A slew of new electric cars have made their debut at the Shanghai auto show this week, but don’t expect to see too many of them on Australian roads anytime soon, if at all.
As one of the first major motor shows to return to the circuit since the outbreak of the Coronavirus pandemic, this year’s buzz around what carmakers are bringing to the electric mobility transition is bigger than ever before.
China was – until recently – the largest market for electric vehicles in the world, with Western Europe overtaking it in early 2021, and the Shanghai show is a stage for numerous Western carmakers as well as a plethora of local names.
Australia, by comparison, is a relative desert when it comes to electric vehicle uptake, due to high prices and thin support from government, a fact that is lamented by industry bodies and carmakers, who have been reticent to introduce more models lest they not prove a return on the investment in getting them through Australian design rules.
While more EVs are coming in 2021, it’s still a long way short of the number of EVs that drivers can choose from overseas.
So here’s a look at the EV models are coming oversea, but may not ever be made available for sale here.
It’s worth remembering that not all combustion vehicles released by carmakers make it to Australia either, but also that the special and enthusiast vehicle scheme (SEVS) allows models not slated for sale here to be imported privately, as long as they comply with regulations.
GM unveils Wuling Hong Guang Mini cabrio
This cute little cabrio makes our top billing not only because it is super-cute, but also because it is the newest version of the Wuling Hong Guang Mini that sells in China for less than $A8,000, and in February outsold the ever-popular Tesla Model 3 there.
With a folding soft-top, two-tone colour scheme and funky stylings, General Motors, which makes the vehicle in China, reckons it will build on the success of what has become one of the world’s most popular vehicles when it goes on sale in 2022.
Sounding more like a new social media platform than a car badge, Zeekr is the new mass-market brand from Geely, which owns Volvo. And its first car is the Zeekr 001, a sleek coupe that promises an impressive 700km driving range (although this may be substantially less in real-world driving conditions).
As with Geely’s Polestar, it appears Zeekr is equally poised to introduce a new era of what it is to own a car – with a plan to introduce its own Tesla-like charging network but with a top charge rate of 360kW, as well as battery rental to reduce the upfront purchase costs and vehicle subscription that would include maintenance and servicing.
Zeekr says it will “take aim at the premium EV segment in China and selected global markets,” but whether that includes Australia is anyone’s guess at this stage.
Volkswagen ID.6 X and ID.6 Crozz
The ID.6 X and ID.6 Crozz were both debuted on Tuesday, and are set apart from the ID.4 (which is slated for Australia but will be delayed for several years unless something is done about what VW Australia boss Michael Bartsch calls a “hostile” government attitude to EVs) by longer wheelbases.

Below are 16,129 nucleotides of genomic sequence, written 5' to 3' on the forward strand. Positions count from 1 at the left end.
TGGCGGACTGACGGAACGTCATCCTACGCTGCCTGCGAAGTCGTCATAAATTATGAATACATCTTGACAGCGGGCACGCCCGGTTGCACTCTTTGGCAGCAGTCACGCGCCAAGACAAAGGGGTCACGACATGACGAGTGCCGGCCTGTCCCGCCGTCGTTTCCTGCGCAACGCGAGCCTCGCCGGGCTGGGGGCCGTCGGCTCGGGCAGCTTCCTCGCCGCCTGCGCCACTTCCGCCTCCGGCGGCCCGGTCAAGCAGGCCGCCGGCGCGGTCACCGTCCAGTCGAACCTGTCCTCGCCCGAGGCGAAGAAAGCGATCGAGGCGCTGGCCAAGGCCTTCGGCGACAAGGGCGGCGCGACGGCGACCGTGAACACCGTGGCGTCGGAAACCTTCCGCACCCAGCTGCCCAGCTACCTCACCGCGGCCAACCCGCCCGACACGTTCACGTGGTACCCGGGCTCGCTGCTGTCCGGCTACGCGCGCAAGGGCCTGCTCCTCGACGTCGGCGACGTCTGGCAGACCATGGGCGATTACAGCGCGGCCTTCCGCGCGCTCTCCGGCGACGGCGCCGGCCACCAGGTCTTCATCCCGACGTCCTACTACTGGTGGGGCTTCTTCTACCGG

While we may well see the ID.6 here at some point, the variants on show at Shanghai this week – the ID.6 X and ID.6 Crozz are destined only for China, having been designed specifically with the Chinese market in mind.
Ford Evos and Mustang Mach-E
Ford, whose Ranger ute is one of the best-selling vehicles in Australia, has debuted two electric vehicles at the Shanghai auto show, including a China-made Mach-E to be made by Changan Ford designed for the local market, as well as an electric crossover called the Evos.
The Evos will feature Level 2 driver assist technology that can be used on “prequalified” roads (it is doing something similar with a feature called BlueCruise in the US) and is the first vehicle that Ford will introduce its “co-driver” mode which allows the front passenger to access navigation and other vehicle functions via a touchscreen to assist the driver.
While GM unveiled the Lyriq in 2020, this is the first time it has been shown at a motor show. Billed as a redefining chapter for the US auto giant, the Lyriq is spearheading the company’s “zero-zero-zero” vision and be powered by its Ultium battery.
While the vehicle on display at Shanghai is not quite production-ready, Felix Weller, VP of Cadillac in China said, “You may be surprised how similar it is to the show car.”
Will it come to Australia? It may – but it is too early to tell. While GM pulled the iconic Holden brand from showrooms in 2020, it has apparently trademarked a logo and badge readying it for local sales.
Honda SUV e
Following on the heels of its award-winning Honda e, Honda has debuted the Honda SUV e, which departs from the retro stylings that won the Honda e the title of World Urban Car of 2021.
It’s one of 10 EVs planned for introduction in China, as the Japanese carmaker prepares to make a big push into the lucrative market.
Bridie Schmidt is lead reporter for The Driven, sister site of Renew Economy. She specialises in writing about new technology and has been writing about electric vehicles since 2018. She has a keen interest in the role that zero emissions transport has to play in sustainability. She has participated in podcasts such as Download This Show with Marc Fennell and Shirtloads of Science with Karl Kruszelnicki and is co-organiser of the Northern Rivers Electric Vehicle Forum.